• ‘In Australia, cinema-goers get to watch a McDonald's ad arguing that the film they are about to see is full of misleading distortions.’
    • ‘These policies are then justified by unprecedented distortions and misrepresentations.’
    • ‘Falsehood and distortion are their stock and trade.’
    • ‘Under the microscope it turns out to be a collection of prejudices masquerading as arguments and distortions dressed up to look like facts.’
    • ‘If we cannot establish first that there are distortions and perversions, then this fundamental project is a non-starter.’
    • ‘I have to give a speech next week on media deceit and distortion, and when I saw this very same paper I thought, great!’
    • ‘But the media echo chamber guarantees further distortion.’
    • ‘The demographic distortions of gender bias are thought to have been greater in China because of the country's one-child policy.’
    • ‘There are also biases and distortions in the written word.’
    • ‘It is an epic of distortion and evasion and contradiction and misleading rhetorical ploys.’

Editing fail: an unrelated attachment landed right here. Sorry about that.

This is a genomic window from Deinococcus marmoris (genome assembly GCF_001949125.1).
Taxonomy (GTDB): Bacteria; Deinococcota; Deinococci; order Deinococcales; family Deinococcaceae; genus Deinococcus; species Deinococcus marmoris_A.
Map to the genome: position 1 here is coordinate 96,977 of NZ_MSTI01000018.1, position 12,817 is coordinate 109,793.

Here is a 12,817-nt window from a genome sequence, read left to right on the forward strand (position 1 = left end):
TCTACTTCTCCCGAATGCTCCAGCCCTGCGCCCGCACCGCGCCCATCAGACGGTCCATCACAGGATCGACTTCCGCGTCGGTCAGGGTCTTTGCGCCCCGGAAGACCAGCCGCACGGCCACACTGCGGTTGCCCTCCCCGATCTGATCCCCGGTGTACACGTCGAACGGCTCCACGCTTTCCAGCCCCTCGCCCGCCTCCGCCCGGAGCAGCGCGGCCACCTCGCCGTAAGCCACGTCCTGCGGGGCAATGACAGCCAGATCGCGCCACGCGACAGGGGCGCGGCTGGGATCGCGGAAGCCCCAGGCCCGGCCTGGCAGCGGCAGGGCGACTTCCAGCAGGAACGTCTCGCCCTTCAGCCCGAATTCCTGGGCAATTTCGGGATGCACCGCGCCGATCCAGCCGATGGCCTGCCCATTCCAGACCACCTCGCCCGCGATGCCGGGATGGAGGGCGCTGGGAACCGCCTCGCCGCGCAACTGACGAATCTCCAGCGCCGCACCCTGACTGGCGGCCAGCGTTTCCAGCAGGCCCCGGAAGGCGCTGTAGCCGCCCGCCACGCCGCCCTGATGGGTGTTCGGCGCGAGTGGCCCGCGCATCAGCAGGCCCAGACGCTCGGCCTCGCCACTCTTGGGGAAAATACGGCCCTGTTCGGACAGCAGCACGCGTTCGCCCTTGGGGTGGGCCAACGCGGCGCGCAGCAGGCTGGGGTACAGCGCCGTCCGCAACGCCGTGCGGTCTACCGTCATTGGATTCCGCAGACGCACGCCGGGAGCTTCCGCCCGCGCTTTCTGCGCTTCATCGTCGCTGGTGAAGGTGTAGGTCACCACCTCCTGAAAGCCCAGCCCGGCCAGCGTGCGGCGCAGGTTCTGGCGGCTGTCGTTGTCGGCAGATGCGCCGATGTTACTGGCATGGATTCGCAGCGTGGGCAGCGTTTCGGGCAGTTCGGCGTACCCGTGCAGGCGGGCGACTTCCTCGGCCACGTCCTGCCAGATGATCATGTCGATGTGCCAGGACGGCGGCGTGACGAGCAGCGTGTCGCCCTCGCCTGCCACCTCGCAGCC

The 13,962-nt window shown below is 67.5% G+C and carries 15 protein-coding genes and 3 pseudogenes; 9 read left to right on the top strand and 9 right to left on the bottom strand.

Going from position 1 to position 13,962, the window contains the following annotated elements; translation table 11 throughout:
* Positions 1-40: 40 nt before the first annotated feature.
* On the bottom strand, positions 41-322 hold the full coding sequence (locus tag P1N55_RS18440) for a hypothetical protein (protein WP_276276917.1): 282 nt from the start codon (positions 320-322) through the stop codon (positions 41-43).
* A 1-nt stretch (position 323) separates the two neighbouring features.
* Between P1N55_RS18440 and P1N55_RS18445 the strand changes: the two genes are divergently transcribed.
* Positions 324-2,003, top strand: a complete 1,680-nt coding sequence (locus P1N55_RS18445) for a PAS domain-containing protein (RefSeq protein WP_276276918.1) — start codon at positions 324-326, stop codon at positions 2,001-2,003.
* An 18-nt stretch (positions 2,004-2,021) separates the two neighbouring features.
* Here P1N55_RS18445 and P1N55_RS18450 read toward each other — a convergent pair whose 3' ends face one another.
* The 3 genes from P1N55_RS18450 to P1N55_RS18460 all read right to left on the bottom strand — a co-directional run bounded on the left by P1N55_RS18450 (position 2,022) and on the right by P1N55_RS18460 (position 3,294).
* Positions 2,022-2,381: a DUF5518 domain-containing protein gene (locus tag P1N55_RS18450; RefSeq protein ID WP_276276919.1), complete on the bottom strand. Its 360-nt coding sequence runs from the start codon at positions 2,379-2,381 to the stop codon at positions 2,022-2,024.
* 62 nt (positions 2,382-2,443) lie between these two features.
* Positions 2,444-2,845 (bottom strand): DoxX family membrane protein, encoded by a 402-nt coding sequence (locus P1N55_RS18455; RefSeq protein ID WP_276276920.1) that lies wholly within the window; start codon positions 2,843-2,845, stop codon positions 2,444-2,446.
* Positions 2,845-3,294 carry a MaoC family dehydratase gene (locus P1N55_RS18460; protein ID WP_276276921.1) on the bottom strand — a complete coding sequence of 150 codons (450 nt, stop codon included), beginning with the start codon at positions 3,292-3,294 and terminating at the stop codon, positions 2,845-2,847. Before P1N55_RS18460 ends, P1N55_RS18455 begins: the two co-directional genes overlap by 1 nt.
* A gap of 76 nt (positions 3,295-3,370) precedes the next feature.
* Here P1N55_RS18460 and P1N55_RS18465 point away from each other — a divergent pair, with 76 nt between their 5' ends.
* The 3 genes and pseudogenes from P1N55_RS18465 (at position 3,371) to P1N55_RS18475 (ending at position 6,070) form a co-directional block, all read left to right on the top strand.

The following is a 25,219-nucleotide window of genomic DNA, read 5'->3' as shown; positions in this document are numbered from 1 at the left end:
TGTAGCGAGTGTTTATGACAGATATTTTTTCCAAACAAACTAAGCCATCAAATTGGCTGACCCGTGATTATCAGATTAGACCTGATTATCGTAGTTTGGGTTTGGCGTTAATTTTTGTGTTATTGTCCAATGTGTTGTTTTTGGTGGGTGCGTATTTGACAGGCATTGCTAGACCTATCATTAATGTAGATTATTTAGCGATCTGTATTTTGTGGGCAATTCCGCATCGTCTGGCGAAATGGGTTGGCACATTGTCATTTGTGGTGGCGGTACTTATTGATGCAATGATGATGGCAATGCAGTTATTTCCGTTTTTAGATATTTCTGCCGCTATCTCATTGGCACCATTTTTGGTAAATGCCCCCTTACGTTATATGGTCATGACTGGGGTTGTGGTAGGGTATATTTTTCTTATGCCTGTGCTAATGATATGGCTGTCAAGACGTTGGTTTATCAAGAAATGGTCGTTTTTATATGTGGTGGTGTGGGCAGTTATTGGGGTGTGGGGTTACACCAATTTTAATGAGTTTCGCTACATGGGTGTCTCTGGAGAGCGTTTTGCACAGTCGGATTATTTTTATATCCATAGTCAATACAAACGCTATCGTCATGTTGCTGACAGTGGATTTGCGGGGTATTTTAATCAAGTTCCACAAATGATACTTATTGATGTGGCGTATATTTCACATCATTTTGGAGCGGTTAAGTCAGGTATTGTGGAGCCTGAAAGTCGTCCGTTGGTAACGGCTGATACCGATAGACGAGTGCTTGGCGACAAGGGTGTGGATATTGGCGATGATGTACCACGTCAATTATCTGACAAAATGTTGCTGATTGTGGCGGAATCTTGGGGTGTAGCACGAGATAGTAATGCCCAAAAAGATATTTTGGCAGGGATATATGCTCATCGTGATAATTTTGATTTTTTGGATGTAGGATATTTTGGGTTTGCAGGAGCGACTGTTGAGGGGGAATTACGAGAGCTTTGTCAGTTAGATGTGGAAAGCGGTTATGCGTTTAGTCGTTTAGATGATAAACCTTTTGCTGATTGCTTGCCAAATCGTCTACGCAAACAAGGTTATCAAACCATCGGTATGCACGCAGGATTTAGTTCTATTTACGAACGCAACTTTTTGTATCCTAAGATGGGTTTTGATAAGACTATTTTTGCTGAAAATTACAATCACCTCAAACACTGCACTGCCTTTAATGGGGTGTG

• ‘Their policies have to deal with the real world of interest groups, elections and media distortion.’
    • ‘It is hard to imagine carelessness, incompetence, prejudice, distortion, falsehood and unfairness being put to better use.’
    • ‘How can anyone accept blatant half-truths, lies and distortion of history?’
    • ‘In writing about the history of American foreign policy, one must try to avoid perpetuating distortions and perversions of language.’
    • ‘And it will sweep away, once and for all, the web of distortion and deceit that poisons this debate.’
    • ‘These involve both factual distortions and misrepresentations of the Geneva Convention on POWs.’
    • ‘I don't need to lead you through the thickets of distortion, deceit, and self-puffery here.’
    • ‘Do you gentlemen find that an amazing kind of distortion and deceptive piece of reasoning?’